Shopping arcades appeared in Europe at the beginning of the 19th century in the form of urban concentration. In Brussels, these galleries emerged from 1846-1847. They facilitated the development of shops, rooms of all types and accommodation in the same covered space, luxurious in our country which is subject to the vagaries of the weather.
What appears obvious to us today, but which was innovative at the time.
Among all the preserved Brussels’ galleries, we name : les Galeries Saint-Hubert*, very busy, le Passage du Nord** and la Galerie Bortier***.
And then, there are the galleries which have disappeared. From la Galerie du Commerce (sometimes called Galerie Hirsch)(1871) which was once a continuation of le Passage du Nord: a small section still remains, in the process of reallocation, between la Place des Martyrs and la Rue d’Argent.
* Les Galeries Royales Saint-Hubert
Rue de la Montagne,2 - Rue d’Arenberg, 1 (and Passage du Prince)
When you enter Les Galeries Royales Saint-Hubert (1846-1847) you take a leap in time in Brussels’ history to end up in the first half of the 19th century. You cross la Galerie de la Reine, la Galerie du Roi and la Galerie des Princes. The architect Jean-Pierre Cluysenaar designed the pedestrian crossing to bring light and space there in the building of divers styles (overlapping of styles: Toscan on the ground floor, Ionic on the first floor and Corinthian on the second) comprising three apparent levels.
Les Galeries Royales Saint-Hubert are full of history: place of exit to Brussels, for the French escaping the regime of Napoleon III, among whom was Victor Hugo. Other famous persons having walked this route : Baudelaire and Verlaine (he bought a revolver which he used against Rimbaud). A sign is a reminder that in la Galerie du Roi a cinematographic projector was used for the first time in Belgium by the brothers Lumières at the end of the 19th century.
Since its beginning, the Gallery has combined a place for walking, shop windows, often specialised, and for the most part, prestigious (the chocolate people Neuhaus since 1857, the leather goods people Delvaux, the bookshop Tropismes..) the dynamic cultural centres and avant-garde (théâtre royal des Galeries, cinema des Galeries) and, upstairs, apartments still greatly prized today. The atmosphere of these Galleries remain elegant through time.
** Le Passage du Nord
Boulevard Adolphe Max , 1/3 - Rue Neuve, 40
With its 70 metres, le Passage du Nord (1881-1882 : work of Henri Rieck) connects the Boulevard Adolphe Max and the Rue Neuve. It is really worthy of interest because of its grandeur, its architectural complexity and its many statues.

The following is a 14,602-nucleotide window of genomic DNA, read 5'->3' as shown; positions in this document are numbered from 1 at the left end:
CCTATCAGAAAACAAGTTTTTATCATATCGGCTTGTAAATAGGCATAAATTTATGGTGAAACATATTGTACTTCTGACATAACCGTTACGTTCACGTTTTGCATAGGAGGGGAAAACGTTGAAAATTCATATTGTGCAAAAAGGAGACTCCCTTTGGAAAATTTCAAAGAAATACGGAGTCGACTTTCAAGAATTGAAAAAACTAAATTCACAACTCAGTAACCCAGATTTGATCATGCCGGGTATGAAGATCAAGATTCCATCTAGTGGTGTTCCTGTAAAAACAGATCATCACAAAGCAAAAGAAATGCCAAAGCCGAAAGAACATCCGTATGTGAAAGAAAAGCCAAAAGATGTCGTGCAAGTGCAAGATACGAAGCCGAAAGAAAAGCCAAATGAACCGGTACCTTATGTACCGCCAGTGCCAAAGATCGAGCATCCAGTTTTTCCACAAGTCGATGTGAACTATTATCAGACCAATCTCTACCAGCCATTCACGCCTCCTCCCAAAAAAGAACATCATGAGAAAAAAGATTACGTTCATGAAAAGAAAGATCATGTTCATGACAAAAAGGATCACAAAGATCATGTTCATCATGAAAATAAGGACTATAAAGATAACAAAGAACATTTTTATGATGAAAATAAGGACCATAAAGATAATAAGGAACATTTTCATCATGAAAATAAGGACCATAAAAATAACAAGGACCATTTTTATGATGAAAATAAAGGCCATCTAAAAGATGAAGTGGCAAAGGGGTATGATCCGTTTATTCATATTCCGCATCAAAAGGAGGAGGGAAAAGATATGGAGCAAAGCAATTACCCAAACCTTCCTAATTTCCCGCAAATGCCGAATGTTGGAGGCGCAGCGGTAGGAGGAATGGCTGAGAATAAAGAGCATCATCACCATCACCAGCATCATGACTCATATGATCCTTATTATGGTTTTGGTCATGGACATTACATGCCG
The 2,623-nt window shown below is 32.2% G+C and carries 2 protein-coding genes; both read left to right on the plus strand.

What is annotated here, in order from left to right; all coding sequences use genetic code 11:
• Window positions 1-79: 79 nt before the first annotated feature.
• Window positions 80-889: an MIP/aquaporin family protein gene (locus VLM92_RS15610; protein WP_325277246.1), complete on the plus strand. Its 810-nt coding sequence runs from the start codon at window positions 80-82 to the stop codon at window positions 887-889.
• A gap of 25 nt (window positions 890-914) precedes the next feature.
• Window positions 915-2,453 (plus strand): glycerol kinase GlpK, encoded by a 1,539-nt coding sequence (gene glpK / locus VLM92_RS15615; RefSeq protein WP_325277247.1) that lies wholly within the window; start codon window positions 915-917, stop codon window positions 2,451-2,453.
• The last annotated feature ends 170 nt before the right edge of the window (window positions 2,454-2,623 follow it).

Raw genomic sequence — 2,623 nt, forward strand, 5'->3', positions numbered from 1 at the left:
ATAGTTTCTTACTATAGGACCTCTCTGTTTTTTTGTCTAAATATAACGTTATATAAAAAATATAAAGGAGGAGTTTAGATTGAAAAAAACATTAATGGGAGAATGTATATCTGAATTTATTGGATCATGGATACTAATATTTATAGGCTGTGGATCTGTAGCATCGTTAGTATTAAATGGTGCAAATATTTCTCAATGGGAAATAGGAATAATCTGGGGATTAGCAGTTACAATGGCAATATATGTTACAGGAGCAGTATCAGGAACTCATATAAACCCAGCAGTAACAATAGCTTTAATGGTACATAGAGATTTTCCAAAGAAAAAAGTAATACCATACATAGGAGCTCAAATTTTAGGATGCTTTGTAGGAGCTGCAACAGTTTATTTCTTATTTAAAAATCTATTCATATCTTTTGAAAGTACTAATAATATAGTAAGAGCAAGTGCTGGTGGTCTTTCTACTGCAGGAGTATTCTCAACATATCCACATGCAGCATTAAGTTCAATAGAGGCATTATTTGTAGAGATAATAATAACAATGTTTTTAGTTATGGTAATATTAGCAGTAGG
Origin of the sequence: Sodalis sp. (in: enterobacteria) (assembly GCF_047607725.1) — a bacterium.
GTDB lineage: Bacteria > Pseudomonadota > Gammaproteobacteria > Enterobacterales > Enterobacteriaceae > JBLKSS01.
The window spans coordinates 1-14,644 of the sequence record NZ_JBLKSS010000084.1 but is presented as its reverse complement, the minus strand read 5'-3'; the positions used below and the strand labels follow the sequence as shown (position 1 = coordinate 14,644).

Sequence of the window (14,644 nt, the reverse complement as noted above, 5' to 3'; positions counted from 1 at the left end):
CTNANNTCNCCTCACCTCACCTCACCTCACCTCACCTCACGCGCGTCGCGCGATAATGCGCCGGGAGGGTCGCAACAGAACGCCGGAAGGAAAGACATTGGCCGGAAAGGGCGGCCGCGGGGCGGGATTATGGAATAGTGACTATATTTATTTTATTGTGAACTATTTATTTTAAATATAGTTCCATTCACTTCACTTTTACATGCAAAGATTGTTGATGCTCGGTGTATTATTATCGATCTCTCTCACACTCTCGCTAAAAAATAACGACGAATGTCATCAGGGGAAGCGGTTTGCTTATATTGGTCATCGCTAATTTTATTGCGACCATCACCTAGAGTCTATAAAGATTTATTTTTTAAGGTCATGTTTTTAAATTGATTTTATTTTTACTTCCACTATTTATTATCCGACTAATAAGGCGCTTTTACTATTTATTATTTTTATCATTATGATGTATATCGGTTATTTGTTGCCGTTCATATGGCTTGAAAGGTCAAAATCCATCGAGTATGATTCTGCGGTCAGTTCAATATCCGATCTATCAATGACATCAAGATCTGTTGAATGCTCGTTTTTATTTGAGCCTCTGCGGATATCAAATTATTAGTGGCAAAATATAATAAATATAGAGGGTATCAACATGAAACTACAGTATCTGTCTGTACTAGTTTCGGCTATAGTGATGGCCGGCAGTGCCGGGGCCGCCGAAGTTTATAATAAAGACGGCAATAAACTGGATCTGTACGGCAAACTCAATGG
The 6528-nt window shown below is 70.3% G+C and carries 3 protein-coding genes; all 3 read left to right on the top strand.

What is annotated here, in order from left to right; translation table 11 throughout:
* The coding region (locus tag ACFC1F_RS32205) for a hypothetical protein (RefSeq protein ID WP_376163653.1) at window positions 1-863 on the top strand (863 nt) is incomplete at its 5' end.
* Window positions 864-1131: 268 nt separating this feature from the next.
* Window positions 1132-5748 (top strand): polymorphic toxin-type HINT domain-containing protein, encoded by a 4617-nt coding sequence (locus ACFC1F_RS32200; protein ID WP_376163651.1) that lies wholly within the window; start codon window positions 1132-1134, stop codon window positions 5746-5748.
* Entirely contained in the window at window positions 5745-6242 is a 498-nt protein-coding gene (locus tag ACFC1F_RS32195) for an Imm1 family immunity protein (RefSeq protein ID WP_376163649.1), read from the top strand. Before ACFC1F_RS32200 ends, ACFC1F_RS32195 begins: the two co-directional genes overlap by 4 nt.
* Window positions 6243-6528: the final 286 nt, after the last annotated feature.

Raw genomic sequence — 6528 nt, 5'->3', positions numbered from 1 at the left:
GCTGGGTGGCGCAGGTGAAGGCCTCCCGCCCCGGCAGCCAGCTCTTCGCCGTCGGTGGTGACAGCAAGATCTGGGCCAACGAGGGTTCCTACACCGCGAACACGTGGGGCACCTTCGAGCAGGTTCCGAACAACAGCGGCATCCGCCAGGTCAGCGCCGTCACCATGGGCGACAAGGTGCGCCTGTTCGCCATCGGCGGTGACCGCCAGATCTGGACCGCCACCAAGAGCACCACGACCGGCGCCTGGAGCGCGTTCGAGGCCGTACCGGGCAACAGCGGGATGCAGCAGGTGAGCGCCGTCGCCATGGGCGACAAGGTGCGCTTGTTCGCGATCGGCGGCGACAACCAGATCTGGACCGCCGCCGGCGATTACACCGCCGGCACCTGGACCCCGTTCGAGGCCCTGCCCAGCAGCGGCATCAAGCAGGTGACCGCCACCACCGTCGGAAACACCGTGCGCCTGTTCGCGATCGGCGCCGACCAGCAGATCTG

In the past, the Galerie already welcomed a number of shops on the ground floor. On the first floor, one finds a number of rooms like “Buffet-Restaurant”, “Jardin d’hiver”, “Salle de lecture”, “Salle de conférences”, “Salles des dépêches”, Salle des Curiosités” et Antiquités”…Many shows (Chinese shadows, magic..) are all there. From 1888 to 1895, a museum (Musée du Nord) of wax figures were also there. Since 1908, the entire museum closed its doors and is a part of into the Hotel Métropole, direct neighbour of the Passage du Nord.
Today, vital forces in society get together to preserve this end of the 19th century site. When you go into the internet site it contains a presentation of the Gallery and gives the addresses of different shops which are there.
*** Galerie Bortier
Rue de la Madeleine, 55 - Rue Saint-Jean, 17-19
Built in 1848 (J.P. Cluysenaar) in the place of the old post offices??/delivery services (Van Gend) from where the stage coaches left for all of Europe. The façade of the coach entrance remains, where to our astonishment, we notice the year of 1763 at the entrance.
The Gallery, which forms a curve, surrounded what used to be the market of la Madeleine. La Galerie Bortier, more modest than les Galeries Saint-Hubert, has two levels.
To walk there is charming. The collector of old books will find what he is looking for there between second-hand booksellers and other shops selling rare books. Take time to wander around and to search/rummage*, you will experience a real leap backwards in time.
By Bernard De Plaen : firstname.lastname@example.org
Next weeke: Shopping arcades of yesterday